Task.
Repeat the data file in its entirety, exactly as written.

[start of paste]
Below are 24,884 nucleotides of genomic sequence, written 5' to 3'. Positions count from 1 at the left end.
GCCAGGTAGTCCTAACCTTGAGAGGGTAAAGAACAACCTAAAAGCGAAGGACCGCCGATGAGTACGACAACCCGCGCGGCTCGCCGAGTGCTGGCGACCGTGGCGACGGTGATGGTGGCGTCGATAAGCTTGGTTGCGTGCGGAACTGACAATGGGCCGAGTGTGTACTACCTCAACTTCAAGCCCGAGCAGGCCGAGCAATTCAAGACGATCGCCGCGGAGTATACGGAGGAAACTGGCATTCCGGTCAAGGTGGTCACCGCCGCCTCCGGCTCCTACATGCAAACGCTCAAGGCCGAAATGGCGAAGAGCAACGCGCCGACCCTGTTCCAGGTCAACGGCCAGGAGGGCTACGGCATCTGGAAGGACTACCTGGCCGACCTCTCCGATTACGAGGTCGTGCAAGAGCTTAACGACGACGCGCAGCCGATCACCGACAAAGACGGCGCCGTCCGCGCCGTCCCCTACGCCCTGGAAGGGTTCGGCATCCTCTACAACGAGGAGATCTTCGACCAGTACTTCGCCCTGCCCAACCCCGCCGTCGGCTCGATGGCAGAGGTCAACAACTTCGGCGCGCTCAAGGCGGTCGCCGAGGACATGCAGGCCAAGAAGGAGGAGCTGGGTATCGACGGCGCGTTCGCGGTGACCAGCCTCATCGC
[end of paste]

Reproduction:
Below are 24,884 nucleotides of genomic sequence, written 5' to 3'. Positions count from 1 at the left end.
GCCAGGTAGTCCTAACCTTGAGAGGGTAAAGAACAACCTAAAAGCGAAGGACCGCCGATGAGTACGACAACCCGCGCGGCTCGCCGAGTGCTGGCGACCGTGGCGACGGTGATGGTGGCGTCGATAAGCTTGGTTGCGTGCGGAACTGACAATGGGCCGAGTGTGTACTACCTCAACTTCAAGCCCGAGCAGGCCGAGCAATTCAAGACGATCGCCGCGGAGTATACGGAGGAAACTGGCATTCCGGTCAAGGTGGTCACCGCCGCCTCCGGCTCCTACATGCAAACGCTCAAGGCCGAAATGGCGAAGAGCAACGCGCCGACCCTGTTCCAGGTCAACGGCCAGGAGGGCTACGGCATCTGGAAGGACTACCTGGCCGACCTCTCCGATTACGAGGTCGTGCAAGAGCTTAACGACGACGCGCAGCCGATCACCGACAAAGACGGCGCCGTCCGCGCCGTCCCCTACGCCCTGGAAGGGTTCGGCATCCTCTACAACGAGGAGATCTTCGACCAGTACTTCGCCCTGCCCAACCCCGCCGTCGGCTCGATGGCAGAGGTCAACAACTTCGGCGCGCTCAAGGCGGTCGCCGAGGACATGCAGGCCAAGAAGGAGGAGCTGGGTATCGACGGCGCGTTCGCGGTGACCAGCCTCATCGC